Again, not surprising. A sign of careful attention to detail. But they are not alone in this practice.

The wines normally ferment for three weeks (sometimes as long as a month) using only indigenous yeasts and at a temperature of 18 degrees Celsius;

OK, now I’m looking up other tech sheets from Chablis. Three weeks? A month? That sounds fairly long for a Chardonnay, for any wine really. Right: it is. Primary fermentation usually takes three to seven days. So what’s going on here? Is this wine’s complexity analogous to a slow-cooked stew? That the extraction of character is somehow more detailed because the primary fermentation is drawn out?

… the malolactic fermentation is always completed but never artificially rushed (on rare occasion, the ML has taken two years to finish).

This I find fascinating. There is a distinct creaminess to this Chablis, more so even than most 1er cru I’ve tasted, so while the use of practice of malolactic fermentation [whereby tart-tasting malic acid is converted to a creamy lactic acid] isn’t surprising, the richness of the wine’s texture feels like a step up. Again: is this because it took longer?

The wines rest on the fine lees in stainless steel cuves for at least 18 months (and sometimes longer for the 1er and Grand Crus) undergoing a type of batonnage without exposure to air and without the addition of sulfur (utilizing the CO2 created by the malolactic fermentation to conserve the freshness of the wines).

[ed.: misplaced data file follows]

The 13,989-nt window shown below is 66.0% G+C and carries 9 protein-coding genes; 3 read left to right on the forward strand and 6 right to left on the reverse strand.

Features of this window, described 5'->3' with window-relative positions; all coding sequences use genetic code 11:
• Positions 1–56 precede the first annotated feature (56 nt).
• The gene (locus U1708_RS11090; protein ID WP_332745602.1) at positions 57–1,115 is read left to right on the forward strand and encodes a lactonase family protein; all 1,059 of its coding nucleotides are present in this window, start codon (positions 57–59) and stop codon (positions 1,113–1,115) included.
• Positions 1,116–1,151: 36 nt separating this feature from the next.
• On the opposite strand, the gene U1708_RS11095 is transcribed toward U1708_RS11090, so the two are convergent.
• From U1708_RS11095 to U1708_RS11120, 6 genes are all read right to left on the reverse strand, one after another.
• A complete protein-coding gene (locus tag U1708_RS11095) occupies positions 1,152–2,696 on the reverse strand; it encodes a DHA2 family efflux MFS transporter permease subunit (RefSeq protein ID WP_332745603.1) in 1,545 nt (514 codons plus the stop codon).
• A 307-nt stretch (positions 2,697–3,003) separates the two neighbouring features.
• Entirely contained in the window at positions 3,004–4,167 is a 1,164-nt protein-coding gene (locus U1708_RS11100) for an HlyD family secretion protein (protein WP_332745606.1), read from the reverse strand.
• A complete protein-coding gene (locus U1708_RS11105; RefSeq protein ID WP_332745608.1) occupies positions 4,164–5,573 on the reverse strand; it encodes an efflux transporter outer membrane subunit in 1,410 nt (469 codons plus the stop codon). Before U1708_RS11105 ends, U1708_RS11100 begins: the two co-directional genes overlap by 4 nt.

For as much talk as there is about terroir and that cliche of “great wine is made in the vineyard,” this is a winemaker’s wine. The fingerprints of the process are now making sense in what I’m tasting. It must be the handling of the lees that are adding these wonderful dimensions to the nose (reminiscent of beeswax and roasted almonds) …

The wines are generally not fined nor are they filtered prior to bottling and the wines are never exposed to a “passage a froid” to precipitate the tartrates … the elevage of two winters in a cold cellar does that work naturally.

The Domaine Daniel-Etienne Defaix releases its wine to the market only after obtaining several years of bottle age at which point the market has the pleasure of having access to wines that more fully express the remarkable and unique terroir that is Chablis.

A few weeks ago, I first tasted this wine in a Chablis line-up, and it stood out massively. Was it the use of oak? No. Was it the terroir? No. It was this long, drawn-out process; the intention with the malolactic fermentation; the extended time on the lees; and finally, this aging process. This is not normal Chablis, but if only it was; maybe then Chablis would rule the world of wine.

An outstanding wine. Find some.

Note also that the high quality corks used at the domaine are purchased two to three years in advance to secure the finest quality and to insure the stability of the cork.

Huh, that’s funny. My cork split open like a gut fish when I pulled it out of the neck. (Nonetheless, it was intact and obviously, it did its job).